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Dutch govt to establish Dairy Trading Center of Excellence (DTCE) in India

Dutch govt to establish Dairy Trading Center of Excellence (DTCE) in India

Dutch govt to establish Dairy Trading Center of Excellence (DTCE) in India

In order to share its expertise in the dairy sector with India, the Dutch government plans to establish a Dairy Trading Center of Excellence (DTCE) in southern Uttar Pradesh, according to Michiel van Erkel, Agriculture Counsellor for the Kingdom of the Netherlands. The DTCE will be located in the state of Uttar Pradesh.

Holland is open to the idea of establishing more than one DTCE in India, as well as Centers of Excellence (CoE) in the fields of horticulture, floriculture, and food manufacturing.

As for floriculture, the Dutch agriculture adviser stated that it would assist Indian floriculturists in packing and shipping their products to various parts of the country as well as to other countries abroad.

Also Read | PM Modi to inaugurate India’s first dairy community radio station ‘Dudh Vani’ in Gujarat.

In discussions with the Centre

Currently, we are in discussions with the Indian government. According to van Erkel, who was in Chennai with the Netherlands Ambassador to India Marten van den Berg for discussions with the Tamil Nadu government, the government has indicated that it would prefer to establish DTCE in southern Uttar Pradesh because the region already has a genetic center.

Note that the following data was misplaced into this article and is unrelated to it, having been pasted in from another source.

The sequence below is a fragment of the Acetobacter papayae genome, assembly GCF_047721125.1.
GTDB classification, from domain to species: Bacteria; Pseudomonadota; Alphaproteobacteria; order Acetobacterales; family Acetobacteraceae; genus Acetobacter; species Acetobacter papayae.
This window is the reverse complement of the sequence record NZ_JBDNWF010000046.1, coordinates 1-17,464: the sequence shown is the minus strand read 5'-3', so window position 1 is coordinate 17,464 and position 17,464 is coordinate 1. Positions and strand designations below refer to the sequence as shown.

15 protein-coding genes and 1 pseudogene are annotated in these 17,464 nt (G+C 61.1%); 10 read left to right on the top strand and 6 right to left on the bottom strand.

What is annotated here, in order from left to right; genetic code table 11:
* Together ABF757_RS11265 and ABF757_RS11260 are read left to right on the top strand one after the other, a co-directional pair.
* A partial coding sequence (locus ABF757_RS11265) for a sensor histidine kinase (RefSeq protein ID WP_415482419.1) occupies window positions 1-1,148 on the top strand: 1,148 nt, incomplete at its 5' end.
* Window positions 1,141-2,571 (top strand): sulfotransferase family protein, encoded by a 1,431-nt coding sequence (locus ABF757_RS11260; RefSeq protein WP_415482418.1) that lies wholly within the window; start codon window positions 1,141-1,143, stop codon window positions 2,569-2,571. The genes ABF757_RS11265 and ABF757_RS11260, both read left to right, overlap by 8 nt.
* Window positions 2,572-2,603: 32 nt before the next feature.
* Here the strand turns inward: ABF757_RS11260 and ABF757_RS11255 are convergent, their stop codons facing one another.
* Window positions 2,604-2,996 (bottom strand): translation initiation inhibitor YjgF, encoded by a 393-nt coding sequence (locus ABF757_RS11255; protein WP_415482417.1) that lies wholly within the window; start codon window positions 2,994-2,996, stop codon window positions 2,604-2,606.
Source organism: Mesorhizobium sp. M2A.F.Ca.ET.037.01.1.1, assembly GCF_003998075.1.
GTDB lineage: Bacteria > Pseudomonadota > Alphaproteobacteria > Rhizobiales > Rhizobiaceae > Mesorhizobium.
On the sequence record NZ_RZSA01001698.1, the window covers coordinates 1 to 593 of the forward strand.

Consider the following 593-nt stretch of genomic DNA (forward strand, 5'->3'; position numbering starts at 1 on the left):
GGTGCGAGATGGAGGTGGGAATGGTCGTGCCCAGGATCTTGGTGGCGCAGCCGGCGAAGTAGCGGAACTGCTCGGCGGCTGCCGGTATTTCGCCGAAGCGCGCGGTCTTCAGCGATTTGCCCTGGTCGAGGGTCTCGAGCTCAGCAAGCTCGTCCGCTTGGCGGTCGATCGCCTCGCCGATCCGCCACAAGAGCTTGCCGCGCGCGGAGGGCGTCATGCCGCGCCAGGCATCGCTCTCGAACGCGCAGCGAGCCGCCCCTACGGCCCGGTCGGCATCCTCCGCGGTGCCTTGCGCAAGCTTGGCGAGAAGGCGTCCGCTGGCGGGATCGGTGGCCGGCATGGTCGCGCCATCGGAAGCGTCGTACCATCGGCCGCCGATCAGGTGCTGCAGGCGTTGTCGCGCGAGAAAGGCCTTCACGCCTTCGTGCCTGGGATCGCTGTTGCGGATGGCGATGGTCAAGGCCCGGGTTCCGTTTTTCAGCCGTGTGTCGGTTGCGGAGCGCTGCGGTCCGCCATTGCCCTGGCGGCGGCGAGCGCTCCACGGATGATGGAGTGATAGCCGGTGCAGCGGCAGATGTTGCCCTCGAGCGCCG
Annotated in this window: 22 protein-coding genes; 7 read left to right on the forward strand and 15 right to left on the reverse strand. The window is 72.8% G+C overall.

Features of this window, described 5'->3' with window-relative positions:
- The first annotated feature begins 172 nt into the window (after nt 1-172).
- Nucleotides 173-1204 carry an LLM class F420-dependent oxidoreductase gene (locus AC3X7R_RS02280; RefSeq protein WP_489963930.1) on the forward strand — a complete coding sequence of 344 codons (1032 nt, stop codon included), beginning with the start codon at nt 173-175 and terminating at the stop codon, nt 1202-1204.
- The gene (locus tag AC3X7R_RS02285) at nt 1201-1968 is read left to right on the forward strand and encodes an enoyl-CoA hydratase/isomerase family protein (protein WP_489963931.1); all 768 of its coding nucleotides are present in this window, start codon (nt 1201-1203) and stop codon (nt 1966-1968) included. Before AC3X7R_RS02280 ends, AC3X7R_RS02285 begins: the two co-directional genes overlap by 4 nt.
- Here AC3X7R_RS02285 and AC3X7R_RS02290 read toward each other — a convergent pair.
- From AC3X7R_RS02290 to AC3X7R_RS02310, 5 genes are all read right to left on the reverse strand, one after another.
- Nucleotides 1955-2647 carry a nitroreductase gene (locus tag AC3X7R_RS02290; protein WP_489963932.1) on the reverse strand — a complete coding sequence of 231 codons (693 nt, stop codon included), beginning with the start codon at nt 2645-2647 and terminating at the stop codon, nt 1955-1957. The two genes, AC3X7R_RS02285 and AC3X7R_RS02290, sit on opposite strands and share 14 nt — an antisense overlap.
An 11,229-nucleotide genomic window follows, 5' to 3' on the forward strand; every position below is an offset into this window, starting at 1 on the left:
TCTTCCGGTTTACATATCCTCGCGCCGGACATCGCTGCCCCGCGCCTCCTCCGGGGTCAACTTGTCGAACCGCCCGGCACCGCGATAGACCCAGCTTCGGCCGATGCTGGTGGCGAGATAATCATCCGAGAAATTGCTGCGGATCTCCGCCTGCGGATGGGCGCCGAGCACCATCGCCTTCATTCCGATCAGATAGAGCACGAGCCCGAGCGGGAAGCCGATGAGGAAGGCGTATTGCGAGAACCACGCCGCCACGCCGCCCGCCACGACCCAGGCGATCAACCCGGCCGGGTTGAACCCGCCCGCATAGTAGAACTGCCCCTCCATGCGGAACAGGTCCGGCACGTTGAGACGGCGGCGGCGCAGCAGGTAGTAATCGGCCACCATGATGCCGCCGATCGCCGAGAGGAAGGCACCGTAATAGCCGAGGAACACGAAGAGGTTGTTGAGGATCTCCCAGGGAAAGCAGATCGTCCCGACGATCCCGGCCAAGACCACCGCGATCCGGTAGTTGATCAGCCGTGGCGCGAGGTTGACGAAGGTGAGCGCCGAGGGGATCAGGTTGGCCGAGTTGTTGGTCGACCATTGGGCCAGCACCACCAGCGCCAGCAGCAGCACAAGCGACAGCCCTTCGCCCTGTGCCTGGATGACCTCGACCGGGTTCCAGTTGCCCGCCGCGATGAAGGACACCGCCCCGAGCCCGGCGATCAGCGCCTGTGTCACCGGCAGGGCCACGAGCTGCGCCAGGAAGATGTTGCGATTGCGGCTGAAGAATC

The DTCE will assist dairy farmers in adopting Dutch technology in order to improve the quality and quantity of milk produced in their operations. In addition to receiving training, farmers will gain knowledge about running dairy farms, including marketing strategies. They will receive instruction in dairy farming. They will also be able to obtain information on the genetic materials, he added.

The DTCE will also have a small-scale cheese plant, similar to the ones that Dutch dairy farms have set up next to their farmgates in Holland, and will sell the products produced by this facility.

The amount of milk produced by each animal

Ambassador van den Berg of the Netherlands had discussed the possibility of establishing a similar center of excellence for dairy training in Chennai. In the words of van Erkel, ‘India has the potential to have more than one such center of excellence.’

According to the Agriculture Counsellor of the Netherlands, the milk yield per animal in the Netherlands is significantly higher than in India. Additionally, 2-3 people manage a farm with approximately 150 cows, whereas Indian dairy farmers only have 10-20 cows. ‘When compared to the cooperatives in Tamil Nadu, we have massive cooperatives in Holland,’ he explained.

According to statistics for 2019-20, the per animal milk yield in Holland is at least five times higher at 8,900 kg per year than the yield of Indian cattle, which is 1,777 kg per year.

Insufficiency of genetic material

‘One of the issues that Indian dairy farmers are dealing with is a lack of access to high-quality cattle. ‘We visited 3-5 states in India and discovered that the right genetic material is not available in India to put it on the global dairy map,’ van Erkel explained. ‘We are working to change that.’